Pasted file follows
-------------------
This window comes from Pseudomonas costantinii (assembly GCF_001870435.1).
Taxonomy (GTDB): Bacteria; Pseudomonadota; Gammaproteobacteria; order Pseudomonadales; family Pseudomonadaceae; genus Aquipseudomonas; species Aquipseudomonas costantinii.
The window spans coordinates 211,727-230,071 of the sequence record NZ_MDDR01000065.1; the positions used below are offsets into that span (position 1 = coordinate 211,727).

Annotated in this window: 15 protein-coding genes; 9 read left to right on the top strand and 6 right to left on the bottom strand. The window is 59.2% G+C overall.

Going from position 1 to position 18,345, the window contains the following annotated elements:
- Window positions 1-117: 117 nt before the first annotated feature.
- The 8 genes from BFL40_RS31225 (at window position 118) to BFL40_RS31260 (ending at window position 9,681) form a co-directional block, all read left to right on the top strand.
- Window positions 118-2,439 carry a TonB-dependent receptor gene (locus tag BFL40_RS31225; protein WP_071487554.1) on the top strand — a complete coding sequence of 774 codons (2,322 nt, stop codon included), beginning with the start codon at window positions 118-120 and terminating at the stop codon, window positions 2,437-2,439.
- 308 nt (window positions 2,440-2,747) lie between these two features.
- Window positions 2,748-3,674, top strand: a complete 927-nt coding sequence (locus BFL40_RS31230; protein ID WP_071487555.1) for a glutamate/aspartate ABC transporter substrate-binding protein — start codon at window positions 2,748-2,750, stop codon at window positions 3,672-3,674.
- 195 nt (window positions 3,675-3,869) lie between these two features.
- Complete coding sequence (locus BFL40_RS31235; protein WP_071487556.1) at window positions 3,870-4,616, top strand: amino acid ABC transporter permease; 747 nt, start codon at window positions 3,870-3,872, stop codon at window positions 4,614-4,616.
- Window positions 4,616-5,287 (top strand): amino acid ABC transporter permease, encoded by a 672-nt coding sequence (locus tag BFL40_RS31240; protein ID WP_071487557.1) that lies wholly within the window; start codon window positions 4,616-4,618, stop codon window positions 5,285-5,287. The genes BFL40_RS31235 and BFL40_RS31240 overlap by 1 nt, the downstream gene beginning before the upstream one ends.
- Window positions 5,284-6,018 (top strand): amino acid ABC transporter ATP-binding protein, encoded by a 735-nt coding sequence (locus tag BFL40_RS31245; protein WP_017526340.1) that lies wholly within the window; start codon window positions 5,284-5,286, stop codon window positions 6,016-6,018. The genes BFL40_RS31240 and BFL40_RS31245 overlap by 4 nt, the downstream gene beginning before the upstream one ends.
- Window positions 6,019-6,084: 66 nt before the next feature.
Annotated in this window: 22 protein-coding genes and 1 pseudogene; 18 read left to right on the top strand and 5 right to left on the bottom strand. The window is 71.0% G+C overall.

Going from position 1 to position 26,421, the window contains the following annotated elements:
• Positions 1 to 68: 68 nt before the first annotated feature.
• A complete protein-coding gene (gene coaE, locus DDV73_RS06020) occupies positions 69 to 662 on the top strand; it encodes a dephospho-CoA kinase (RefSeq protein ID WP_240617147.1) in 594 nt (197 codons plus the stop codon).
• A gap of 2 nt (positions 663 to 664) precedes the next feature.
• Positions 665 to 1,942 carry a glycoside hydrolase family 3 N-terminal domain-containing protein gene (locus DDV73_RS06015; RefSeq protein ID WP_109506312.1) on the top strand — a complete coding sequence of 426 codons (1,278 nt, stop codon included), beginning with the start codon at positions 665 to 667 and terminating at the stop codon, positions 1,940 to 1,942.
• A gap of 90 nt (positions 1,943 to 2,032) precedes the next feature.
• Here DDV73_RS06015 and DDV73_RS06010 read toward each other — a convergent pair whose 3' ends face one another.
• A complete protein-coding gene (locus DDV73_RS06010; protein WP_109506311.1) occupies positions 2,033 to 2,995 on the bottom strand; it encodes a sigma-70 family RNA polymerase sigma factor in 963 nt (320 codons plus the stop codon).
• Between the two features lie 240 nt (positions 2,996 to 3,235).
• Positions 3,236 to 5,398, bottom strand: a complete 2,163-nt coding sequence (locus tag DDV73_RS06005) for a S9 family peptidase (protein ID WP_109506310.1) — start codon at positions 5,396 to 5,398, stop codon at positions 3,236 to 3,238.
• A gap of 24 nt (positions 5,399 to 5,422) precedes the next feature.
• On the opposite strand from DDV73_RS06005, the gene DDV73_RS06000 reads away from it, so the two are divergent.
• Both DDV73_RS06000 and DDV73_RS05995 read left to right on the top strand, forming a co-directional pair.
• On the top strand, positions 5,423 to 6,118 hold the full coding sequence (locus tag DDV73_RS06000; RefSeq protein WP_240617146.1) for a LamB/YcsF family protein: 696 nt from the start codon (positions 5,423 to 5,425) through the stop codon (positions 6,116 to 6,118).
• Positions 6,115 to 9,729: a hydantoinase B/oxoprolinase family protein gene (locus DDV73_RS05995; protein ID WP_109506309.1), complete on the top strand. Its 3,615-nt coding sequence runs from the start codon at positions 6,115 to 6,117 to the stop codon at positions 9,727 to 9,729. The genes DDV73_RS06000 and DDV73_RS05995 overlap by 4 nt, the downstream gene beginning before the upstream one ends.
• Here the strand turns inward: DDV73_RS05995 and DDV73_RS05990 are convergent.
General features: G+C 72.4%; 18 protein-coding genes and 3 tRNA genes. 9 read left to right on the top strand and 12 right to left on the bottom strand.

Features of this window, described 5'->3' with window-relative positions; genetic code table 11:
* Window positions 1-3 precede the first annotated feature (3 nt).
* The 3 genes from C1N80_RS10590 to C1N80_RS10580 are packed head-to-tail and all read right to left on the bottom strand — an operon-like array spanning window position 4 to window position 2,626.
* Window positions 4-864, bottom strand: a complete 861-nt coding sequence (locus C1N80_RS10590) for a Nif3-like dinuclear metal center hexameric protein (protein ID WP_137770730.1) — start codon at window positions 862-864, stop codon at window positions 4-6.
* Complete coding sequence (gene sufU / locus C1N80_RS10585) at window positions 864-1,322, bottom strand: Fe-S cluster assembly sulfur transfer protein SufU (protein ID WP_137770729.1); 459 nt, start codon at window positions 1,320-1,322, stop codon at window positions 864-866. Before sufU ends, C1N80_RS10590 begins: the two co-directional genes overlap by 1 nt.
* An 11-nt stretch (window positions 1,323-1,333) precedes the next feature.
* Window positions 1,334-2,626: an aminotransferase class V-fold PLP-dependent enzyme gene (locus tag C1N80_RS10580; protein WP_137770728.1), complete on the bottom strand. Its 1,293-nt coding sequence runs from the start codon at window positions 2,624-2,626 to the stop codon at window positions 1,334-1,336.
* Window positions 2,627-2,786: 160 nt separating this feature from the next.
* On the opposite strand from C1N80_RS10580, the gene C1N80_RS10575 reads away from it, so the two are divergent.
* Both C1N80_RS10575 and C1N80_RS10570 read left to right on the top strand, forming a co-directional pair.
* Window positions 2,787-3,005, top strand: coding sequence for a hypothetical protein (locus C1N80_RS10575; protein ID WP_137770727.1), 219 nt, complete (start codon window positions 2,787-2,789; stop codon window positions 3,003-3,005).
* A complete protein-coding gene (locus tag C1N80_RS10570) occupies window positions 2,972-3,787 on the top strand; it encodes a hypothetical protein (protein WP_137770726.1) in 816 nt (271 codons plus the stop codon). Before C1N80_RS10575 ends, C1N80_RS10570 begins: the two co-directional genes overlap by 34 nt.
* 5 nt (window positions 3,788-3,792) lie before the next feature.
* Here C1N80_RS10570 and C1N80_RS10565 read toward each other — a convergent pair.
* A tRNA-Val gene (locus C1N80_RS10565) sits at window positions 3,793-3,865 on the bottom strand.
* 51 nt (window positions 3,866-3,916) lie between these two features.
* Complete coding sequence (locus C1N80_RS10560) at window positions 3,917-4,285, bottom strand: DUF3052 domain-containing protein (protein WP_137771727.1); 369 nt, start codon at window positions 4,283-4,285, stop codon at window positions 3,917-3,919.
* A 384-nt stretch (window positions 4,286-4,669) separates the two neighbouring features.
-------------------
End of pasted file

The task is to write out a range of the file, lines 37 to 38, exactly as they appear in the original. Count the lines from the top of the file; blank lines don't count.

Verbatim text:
* Window positions 4-864, bottom strand: a complete 861-nt coding sequence (locus C1N80_RS10590) for a Nif3-like dinuclear metal center hexameric protein (protein ID WP_137770730.1) — start codon at window positions 862-864, stop codon at window positions 4-6.
* Complete coding sequence (gene sufU / locus C1N80_RS10585) at window positions 864-1,322, bottom strand: Fe-S cluster assembly sulfur transfer protein SufU (protein ID WP_137770729.1); 459 nt, start codon at window positions 1,320-1,322, stop codon at window positions 864-866. Before sufU ends, C1N80_RS10590 begins: the two co-directional genes overlap by 1 nt.